Quite why this sort of thinking has taken a hold in the rarefied field of art theory is a good question, and is one of those subjects that would require a book-length examination, not a mere paragraph in a blog post; it would certainly take more googling and more reading to resolve than I am prepared to do. Libri longi, vita brevis, and all that. But I suspect it must be connected with that strange, century-long urge of some artists to remove all traces of their own skill and agency from their work, an urge which is the democratically-inclined cousin of the equally strange, but rather more aristocratic urge to produce work that hardly anybody actually wants to hear, read, or look at.

These two related tendencies clearly originate in the artists' perennial desire to disrupt and refresh the exhausted or compromised artistic traditions and practices that went before, but both have relied rather too heavily on a series of theoretically-inclined guides who have led them down some strange paths indeed. Take serialism and atonality in music, for example. I know nothing about "serious" music, really, except that I am certain that if I never hear another piece by Stockhausen or Boulez I will be perfectly content. Which may, of course, mean that I am just a smug, narrow-minded, parochial philistine. That is, assuming the definition of an engaged, open-minded, metropolitan aesthete is someone who can stand more than two minutes of aggressively tuneless plinky-plonk, or can happily chuckle over the Sanskrit puns in Finnegans Wake. So be it: such people must exist, although I have yet to meet one; perhaps they cross the street when they see me coming. Or perhaps they are never to be encountered in the public street, and are those name-dropping patrons of art, insulated by wealth from any infectious contact with our trashy bourgeois complacency?

I very much doubt that, however. One of the most annoying things about the improbably rich, apart from simply being improbably rich, is their desire to corner the market in admirable but actually demographically-widespread attributes such as intelligence, education, and taste, exclusively rebranded for an upscale clientele as sophistication and savoir faire. It's a game long played by the aristocracy, and since taken up by their modern-day equivalents: a mask to wear over the ugliness of the essential injustice and exploitation that lies behind all disproportionate wealth. I'm sorry, but we're just naturally smarter and better than you! This charade is constantly reinforced by portrayals of the rich in popular culture. In TV shows and films, toffs and Trump-alikes are rarely portrayed as morally ugly, gold-plated twerps, semi-literate monsters of ego haunting characterless, hotel-standard accommodation. On the contrary, they are inevitably elegant, beautifully-dressed alumni of top universities, fluent in a dozen languages, connoisseurs of fine things, occupying tastefully-decorated pieds-à-terreMy God, is that a real Matisse? – or book- and antique-crammed mansions surrounded by park-sized lawns. Now, I have even less evidence for this assertion than the advocates of teacher-free education do for theirs, but I'd guess this assemblage of traits and tropes actually belongs to no-one: these are merely the signifiers of wealth in the popular mind, and are never its diagnostic symptoms in the real world.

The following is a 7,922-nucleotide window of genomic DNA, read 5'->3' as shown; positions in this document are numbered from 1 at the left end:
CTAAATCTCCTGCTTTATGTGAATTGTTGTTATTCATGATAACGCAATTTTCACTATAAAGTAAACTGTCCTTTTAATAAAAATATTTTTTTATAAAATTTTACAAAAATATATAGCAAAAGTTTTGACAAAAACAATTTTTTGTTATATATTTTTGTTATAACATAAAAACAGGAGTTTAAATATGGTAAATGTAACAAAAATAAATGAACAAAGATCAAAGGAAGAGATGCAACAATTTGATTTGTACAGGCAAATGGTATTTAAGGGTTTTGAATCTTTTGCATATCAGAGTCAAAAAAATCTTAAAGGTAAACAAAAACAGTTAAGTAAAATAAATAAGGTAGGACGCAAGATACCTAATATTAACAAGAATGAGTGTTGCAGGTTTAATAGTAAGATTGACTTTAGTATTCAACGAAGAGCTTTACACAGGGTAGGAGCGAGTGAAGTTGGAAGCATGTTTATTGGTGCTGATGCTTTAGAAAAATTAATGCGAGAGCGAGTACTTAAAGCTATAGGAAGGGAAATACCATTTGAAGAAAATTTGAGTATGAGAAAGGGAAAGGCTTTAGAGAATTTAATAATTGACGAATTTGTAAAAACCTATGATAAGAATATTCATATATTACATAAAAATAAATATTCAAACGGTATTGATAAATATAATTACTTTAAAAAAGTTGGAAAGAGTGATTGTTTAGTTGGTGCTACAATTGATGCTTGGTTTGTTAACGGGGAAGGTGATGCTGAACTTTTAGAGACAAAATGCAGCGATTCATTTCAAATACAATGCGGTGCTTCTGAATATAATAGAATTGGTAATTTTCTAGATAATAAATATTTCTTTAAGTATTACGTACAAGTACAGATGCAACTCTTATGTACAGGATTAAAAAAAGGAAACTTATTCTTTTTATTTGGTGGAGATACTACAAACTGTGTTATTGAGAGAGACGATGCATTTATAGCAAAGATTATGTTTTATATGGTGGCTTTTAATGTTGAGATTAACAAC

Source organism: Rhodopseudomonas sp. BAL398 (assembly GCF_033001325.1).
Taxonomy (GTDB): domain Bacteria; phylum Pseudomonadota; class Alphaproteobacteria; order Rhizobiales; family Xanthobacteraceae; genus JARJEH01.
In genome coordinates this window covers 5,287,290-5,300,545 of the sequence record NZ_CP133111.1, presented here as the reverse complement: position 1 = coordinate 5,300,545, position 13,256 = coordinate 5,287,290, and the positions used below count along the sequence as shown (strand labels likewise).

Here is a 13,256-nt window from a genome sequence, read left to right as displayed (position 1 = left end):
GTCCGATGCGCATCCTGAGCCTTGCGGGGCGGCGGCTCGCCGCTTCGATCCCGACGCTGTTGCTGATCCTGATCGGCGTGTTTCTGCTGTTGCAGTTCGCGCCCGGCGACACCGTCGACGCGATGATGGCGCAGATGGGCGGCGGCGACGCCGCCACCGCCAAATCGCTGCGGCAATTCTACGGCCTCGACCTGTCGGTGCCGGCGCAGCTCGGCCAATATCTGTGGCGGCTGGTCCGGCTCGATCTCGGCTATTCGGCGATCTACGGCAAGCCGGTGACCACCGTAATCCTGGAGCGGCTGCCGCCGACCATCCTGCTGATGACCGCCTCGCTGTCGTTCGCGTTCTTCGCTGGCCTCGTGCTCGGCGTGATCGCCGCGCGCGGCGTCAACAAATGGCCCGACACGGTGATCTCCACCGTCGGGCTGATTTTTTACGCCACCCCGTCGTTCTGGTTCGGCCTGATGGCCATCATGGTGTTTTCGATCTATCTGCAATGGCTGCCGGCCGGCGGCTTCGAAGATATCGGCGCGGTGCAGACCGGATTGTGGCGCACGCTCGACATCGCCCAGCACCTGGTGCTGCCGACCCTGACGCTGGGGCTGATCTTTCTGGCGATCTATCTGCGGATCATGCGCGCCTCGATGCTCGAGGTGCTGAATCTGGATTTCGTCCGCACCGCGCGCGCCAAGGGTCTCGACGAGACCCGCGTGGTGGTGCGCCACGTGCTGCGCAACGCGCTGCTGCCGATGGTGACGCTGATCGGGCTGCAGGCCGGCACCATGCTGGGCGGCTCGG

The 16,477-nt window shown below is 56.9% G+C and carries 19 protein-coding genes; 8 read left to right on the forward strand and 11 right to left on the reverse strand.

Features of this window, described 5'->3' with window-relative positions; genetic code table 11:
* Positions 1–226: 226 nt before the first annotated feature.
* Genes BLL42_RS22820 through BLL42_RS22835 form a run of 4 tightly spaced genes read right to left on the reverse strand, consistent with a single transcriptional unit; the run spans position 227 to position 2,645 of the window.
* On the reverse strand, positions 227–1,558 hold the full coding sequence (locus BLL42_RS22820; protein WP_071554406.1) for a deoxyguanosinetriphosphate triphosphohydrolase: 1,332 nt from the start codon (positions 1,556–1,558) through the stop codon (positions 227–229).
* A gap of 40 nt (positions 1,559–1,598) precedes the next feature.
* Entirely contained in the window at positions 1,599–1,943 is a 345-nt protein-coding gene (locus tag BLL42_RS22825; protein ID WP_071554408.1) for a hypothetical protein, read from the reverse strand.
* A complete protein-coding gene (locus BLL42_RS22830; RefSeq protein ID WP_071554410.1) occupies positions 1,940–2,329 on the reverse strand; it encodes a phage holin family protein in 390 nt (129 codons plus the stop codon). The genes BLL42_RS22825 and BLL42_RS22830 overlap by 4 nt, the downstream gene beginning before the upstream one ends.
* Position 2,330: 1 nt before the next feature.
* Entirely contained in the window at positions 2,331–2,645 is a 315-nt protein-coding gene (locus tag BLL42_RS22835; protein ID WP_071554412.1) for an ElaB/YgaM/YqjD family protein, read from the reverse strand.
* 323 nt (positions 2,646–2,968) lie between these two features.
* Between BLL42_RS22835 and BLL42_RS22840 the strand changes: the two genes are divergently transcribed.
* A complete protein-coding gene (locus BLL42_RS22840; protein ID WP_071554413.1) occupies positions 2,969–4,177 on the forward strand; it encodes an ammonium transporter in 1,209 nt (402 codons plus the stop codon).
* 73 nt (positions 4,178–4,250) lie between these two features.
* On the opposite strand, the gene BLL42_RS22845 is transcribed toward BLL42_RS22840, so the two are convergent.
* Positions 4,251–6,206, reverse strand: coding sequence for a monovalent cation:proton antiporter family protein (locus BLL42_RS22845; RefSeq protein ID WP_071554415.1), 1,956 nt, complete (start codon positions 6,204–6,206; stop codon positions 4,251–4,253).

No, what I'm pretty sure is the case is that, guided by gallerists and art advisors (this is an actual job), the rich buy the art they are advised to buy – whether they like it or understand it is irrelevant – just as I expect they wear what they are advised to wear, support the Good Causes they are advised to support, and delegate all financial investment to their trusted brokers. Personally, I admit I have a tough time differentiating the Good Rich from the Bad Rich; I'm no connoisseur of wealth. But maybe it's just a case of which advisors they choose? And perhaps it's those same advisors who hand out executive summaries of what names to drop this season, and why.

So, at the same time as you invoke the egalitarian, armchair-revolutionary anarchism of Rancière, you drop a few mill on a large smeary daub by Gerhard Richter (when you'd really rather have a Jack Vettriano), simply because you have been told that the Richter best denotes the intelligence, education, sophistication, etc., that you would like to be presumed to have. You being rich, and that. It must be quite something, though, to be in a position to carry off the material embodiment of name-dropping, by hanging some eye-stretchingly expensive piece of canvas on the living-room wall. Oh, sure, that's a Richter... Goes quite nicely with the upholstery, don't you think?

Besides, hold on to it for a few more years and then you can get Sotheby's to flog the bloody ugly thing for a fat profit. Bad rich person! Or maybe lend it to a museum, where arty proles can gaze admiringly on your discards, free of charge. Good rich person! Why, sir, you're practically a revolutionary yourself!

Baby, You're A Rich Man...


Paul Mc Cann said...

On my occasional contact with the nouveau riche I find them very ordinary. Apart from their penchant for believing luck had no part in their wealth they believe they can walk on water, often, with delightful schadenfreude results.
Now old money I find fairly intolerable.

Mike C. said...


"Old money I find fairly intolerable" ... Me too: as soon as any notes get rumpled or dirty, I have them taken away ;)


mistah charley, ph.d. said...

re 'old money' - spouse and self often send fairly large denomination dollar bills to her country of origin on the pacific coast of south america - worn notes are considered undesirable and sometimes unacceptable - to me this seems illogical - such notes have been passed from hand to hand time and again, suggesting they really are genuine, not recently manufactured facsimiles

amolitor said...

Kids will work out a great deal about tablets on their own, but the Ethiopia story does indeed smell pretty bad.

It starts out from the probably incorrect notion that kids "in remote villages in Africa" are somehow only familiar with stone tools, and treat fire as a terrifying mystery. In fact, there are probably cell phones all over that village. "Hacking" Android is not the same thing as "enabling the camera" I suspect, while we're at it.

The starting premise that giving kids more access to electronic bullshit is a great educational leap forward is wildly irritating, and absolutely universal as far as I can tell.

Mike C. said...

Mustang chatley, amoligor,

Thanks for the comments — currently en route to Hamburg (ah, this jet-set life ...).


Mike C. said...

Mustang Charley?? Spellchecker on a plane...